Customers slate Npower as worst energy supplier for second year in a row
Following stints with Reuters and the Press Association, Martin Hickman joined The Independent as a news editor in 2001. He became the Consumer Affairs Correspondent in September 2005 and has run the paper's trenchant campaigns on packaging, bank charges and factory-farmed chicken. He writes on subjects as diverse as food, finance, energy and fashion. With Tom Watson, he is author of a new book on the phone hacking scandal, Dial M for Murdoch - News Corporation and the Corruption of Britain.
Tuesday 22 January 2013
Npower has been rated the worst power supplier in Britain for the second year in a row.
In Which?’s annual energy satisfaction survey, the German-owned giant was given an overall score of 39 out of 100.
Npower, which has three million customers but has been continually criticised for poor customer service in surveys over recent years, scored two out of five stars in every category.
Ten thousand customers were asked to rate their supplier for value for money, service, complaints handling, bill accuracy, and energy saving advice.
Other members of the Big Six firms were given lowly ratings too. Only two of the six - which supply 99 per cent of households – scraped into the top 10, with E.ON and SSE coming joint ninth with an overall score of 51 out of 100.
British Gas, the country’s biggest supplier, received a score of 50, along with Scottish Power.
EDF-Energy’s 46 placed it second bottom, seven ahead of Npower, owned by the Essex-based conglomerate RWE.
The big suppliers were outclassed by the industry’s minnows in the survey. Good Energy and Ecotricity came top, scoring 85 and 80 out of 100 respectively. Other high performers were Ebico (76), Utility Warehouse (76), Ovo Energy (74) and Co-operative Energy (69).
Which?’s executive director, Richard Lloyd, said: “Yet again customers have told us they are fed up with the way the biggest energy companies treat them. The Government’s energy reforms need to go much further to increase competition so that suppliers are under pressure to raise their game.”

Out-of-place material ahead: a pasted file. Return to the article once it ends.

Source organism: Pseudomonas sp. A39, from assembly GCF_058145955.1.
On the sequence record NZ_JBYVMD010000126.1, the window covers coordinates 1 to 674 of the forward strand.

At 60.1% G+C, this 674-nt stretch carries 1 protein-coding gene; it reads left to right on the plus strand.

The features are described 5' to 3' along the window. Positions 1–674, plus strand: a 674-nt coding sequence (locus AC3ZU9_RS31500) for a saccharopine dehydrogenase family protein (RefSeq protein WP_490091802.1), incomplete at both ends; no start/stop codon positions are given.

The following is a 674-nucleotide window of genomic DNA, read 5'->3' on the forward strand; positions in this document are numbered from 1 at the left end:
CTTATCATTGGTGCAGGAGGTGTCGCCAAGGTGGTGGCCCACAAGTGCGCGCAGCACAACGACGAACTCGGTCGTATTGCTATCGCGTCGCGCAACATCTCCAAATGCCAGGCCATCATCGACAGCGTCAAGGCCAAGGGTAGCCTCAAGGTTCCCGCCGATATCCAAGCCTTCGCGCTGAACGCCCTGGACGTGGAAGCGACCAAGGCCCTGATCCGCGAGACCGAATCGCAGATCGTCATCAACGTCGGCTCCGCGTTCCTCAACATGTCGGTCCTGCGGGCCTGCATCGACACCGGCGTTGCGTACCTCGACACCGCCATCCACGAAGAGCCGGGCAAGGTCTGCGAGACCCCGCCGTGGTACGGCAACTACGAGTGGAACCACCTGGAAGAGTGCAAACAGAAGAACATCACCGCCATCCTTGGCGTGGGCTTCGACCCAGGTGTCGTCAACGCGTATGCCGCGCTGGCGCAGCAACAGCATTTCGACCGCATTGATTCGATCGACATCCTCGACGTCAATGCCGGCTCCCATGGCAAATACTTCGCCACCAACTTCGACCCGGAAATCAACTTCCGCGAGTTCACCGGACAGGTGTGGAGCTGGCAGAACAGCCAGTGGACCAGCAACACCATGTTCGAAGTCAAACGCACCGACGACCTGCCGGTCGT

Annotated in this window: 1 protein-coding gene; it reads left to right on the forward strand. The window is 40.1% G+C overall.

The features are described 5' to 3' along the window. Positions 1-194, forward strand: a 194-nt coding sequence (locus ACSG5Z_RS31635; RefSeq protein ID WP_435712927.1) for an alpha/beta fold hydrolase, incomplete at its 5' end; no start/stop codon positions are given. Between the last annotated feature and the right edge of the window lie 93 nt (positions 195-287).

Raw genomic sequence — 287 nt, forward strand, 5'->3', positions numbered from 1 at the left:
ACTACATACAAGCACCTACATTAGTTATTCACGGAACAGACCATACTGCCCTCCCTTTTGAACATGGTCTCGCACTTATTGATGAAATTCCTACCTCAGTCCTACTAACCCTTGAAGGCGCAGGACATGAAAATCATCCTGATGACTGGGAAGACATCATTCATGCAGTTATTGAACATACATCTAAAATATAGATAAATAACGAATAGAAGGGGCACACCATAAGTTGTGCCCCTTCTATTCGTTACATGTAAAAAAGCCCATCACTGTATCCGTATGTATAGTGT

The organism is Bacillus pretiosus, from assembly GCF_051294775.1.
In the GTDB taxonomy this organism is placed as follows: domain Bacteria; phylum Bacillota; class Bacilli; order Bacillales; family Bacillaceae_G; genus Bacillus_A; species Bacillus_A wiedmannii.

Yet he added that the complexity of tariffs made it hard for customers to shop around for a better deal.
Under plans by the Energy Secretary Ed Davey in November, suppliers will be limited to offering four core tariffs each instead of the hundreds currently on the market.
The Government believes simplifying the system will intensify competition and thus drive down prices and drive up standards.
Mr Lloyd said: “The Government's energy reforms need to go much further to increase competition so that suppliers are under pressure to raise their game and keep their prices in check.
“We want the switching process to be quicker and for energy prices to be set out in a way that allows people to spot the cheapest deal at a glance.”
Which?’s research shows that on average customers who switch suppliers save an average of £217 on their gas and electricity.
Npower chief executive Paul Massara said: “Clearly, I'm disappointed by the results and I'm sorry if some of our customers feel we have let them down in any way. My primary focus as new chief executive is to put the customer at the very heart of our business and improve customer satisfaction, and so we have started a comprehensive programme and cultural change programme to make sure that we deliver on our promises to customers”
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